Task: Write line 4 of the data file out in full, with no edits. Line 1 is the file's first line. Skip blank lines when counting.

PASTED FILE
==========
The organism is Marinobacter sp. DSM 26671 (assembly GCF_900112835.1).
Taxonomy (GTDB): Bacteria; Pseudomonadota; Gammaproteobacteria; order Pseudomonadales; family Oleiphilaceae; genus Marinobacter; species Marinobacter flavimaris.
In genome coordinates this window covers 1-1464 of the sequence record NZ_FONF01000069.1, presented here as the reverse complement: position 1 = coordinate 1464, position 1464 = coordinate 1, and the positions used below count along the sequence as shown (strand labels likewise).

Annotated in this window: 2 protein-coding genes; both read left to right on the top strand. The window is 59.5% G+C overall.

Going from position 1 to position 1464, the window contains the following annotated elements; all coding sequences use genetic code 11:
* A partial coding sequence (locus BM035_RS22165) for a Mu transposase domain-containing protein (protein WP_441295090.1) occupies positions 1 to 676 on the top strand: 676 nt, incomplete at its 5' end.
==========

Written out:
Annotated in this window: 2 protein-coding genes; both read left to right on the top strand. The window is 59.5% G+C overall.